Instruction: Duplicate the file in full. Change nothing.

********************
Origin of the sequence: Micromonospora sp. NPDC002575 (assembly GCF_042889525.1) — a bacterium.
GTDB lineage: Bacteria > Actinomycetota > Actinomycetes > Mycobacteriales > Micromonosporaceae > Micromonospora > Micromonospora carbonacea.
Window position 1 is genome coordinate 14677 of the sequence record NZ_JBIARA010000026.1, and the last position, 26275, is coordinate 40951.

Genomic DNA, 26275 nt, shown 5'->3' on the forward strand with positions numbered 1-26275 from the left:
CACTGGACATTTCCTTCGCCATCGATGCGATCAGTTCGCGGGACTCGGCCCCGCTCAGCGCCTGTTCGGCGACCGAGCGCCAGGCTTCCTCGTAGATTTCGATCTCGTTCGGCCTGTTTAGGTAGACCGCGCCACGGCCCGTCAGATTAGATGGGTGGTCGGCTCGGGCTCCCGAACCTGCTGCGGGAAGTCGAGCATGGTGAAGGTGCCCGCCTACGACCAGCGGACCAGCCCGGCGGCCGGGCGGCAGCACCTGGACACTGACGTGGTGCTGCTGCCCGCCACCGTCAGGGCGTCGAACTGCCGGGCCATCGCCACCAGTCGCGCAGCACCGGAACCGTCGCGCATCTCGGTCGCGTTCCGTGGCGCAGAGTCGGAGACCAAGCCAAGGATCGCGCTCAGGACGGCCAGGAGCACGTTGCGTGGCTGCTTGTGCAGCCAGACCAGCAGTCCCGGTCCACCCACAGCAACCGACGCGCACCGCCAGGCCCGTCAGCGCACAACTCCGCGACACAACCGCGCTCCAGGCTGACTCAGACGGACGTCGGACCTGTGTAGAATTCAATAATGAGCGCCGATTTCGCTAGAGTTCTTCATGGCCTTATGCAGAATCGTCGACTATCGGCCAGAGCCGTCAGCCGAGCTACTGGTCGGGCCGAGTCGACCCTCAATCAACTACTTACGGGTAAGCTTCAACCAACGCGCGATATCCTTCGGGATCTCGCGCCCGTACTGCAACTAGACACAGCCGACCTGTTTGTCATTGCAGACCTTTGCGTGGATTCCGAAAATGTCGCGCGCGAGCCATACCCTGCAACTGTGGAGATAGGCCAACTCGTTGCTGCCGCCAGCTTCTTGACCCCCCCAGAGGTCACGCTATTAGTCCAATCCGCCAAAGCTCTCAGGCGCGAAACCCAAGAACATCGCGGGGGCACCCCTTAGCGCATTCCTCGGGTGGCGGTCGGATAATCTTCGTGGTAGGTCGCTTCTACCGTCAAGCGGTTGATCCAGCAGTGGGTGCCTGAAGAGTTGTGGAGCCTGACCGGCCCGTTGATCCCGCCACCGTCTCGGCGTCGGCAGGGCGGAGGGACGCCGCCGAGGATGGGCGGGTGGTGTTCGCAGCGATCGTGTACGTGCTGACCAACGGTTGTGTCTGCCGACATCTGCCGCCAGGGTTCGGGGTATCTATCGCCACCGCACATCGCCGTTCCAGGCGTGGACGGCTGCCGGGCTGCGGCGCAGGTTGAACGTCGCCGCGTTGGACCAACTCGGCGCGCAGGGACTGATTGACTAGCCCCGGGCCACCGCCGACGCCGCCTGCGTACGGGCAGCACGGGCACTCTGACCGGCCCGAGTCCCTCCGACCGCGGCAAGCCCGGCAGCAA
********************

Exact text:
Origin of the sequence: Micromonospora sp. NPDC002575 (assembly GCF_042889525.1) — a bacterium.
GTDB lineage: Bacteria > Actinomycetota > Actinomycetes > Mycobacteriales > Micromonosporaceae > Micromonospora > Micromonospora carbonacea.
Window position 1 is genome coordinate 14677 of the sequence record NZ_JBIARA010000026.1, and the last position, 26275, is coordinate 40951.

Genomic DNA, 26275 nt, shown 5'->3' on the forward strand with positions numbered 1-26275 from the left:
CACTGGACATTTCCTTCGCCATCGATGCGATCAGTTCGCGGGACTCGGCCCCGCTCAGCGCCTGTTCGGCGACCGAGCGCCAGGCTTCCTCGTAGATTTCGATCTCGTTCGGCCTGTTTAGGTAGACCGCGCCACGGCCCGTCAGATTAGATGGGTGGTCGGCTCGGGCTCCCGAACCTGCTGCGGGAAGTCGAGCATGGTGAAGGTGCCCGCCTACGACCAGCGGACCAGCCCGGCGGCCGGGCGGCAGCACCTGGACACTGACGTGGTGCTGCTGCCCGCCACCGTCAGGGCGTCGAACTGCCGGGCCATCGCCACCAGTCGCGCAGCACCGGAACCGTCGCGCATCTCGGTCGCGTTCCGTGGCGCAGAGTCGGAGACCAAGCCAAGGATCGCGCTCAGGACGGCCAGGAGCACGTTGCGTGGCTGCTTGTGCAGCCAGACCAGCAGTCCCGGTCCACCCACAGCAACCGACGCGCACCGCCAGGCCCGTCAGCGCACAACTCCGCGACACAACCGCGCTCCAGGCTGACTCAGACGGACGTCGGACCTGTGTAGAATTCAATAATGAGCGCCGATTTCGCTAGAGTTCTTCATGGCCTTATGCAGAATCGTCGACTATCGGCCAGAGCCGTCAGCCGAGCTACTGGTCGGGCCGAGTCGACCCTCAATCAACTACTTACGGGTAAGCTTCAACCAACGCGCGATATCCTTCGGGATCTCGCGCCCGTACTGCAACTAGACACAGCCGACCTGTTTGTCATTGCAGACCTTTGCGTGGATTCCGAAAATGTCGCGCGCGAGCCATACCCTGCAACTGTGGAGATAGGCCAACTCGTTGCTGCCGCCAGCTTCTTGACCCCCCCAGAGGTCACGCTATTAGTCCAATCCGCCAAAGCTCTCAGGCGCGAAACCCAAGAACATCGCGGGGGCACCCCTTAGCGCATTCCTCGGGTGGCGGTCGGATAATCTTCGTGGTAGGTCGCTTCTACCGTCAAGCGGTTGATCCAGCAGTGGGTGCCTGAAGAGTTGTGGAGCCTGACCGGCCCGTTGATCCCGCCACCGTCTCGGCGTCGGCAGGGCGGAGGGACGCCGCCGAGGATGGGCGGGTGGTGTTCGCAGCGATCGTGTACGTGCTGACCAACGGTTGTGTCTGCCGACATCTGCCGCCAGGGTTCGGGGTATCTATCGCCACCGCACATCGCCGTTCCAGGCGTGGACGGCTGCCGGGCTGCGGCGCAGGTTGAACGTCGCCGCGTTGGACCAACTCGGCGCGCAGGGACTGATTGACTAGCCCCGGGCCACCGCCGACGCCGCCTGCGTACGGGCAGCACGGGCACTCTGACCGGCCCGAGTCCCTCCGACCGCGGCAAGCCCGGCAGCAA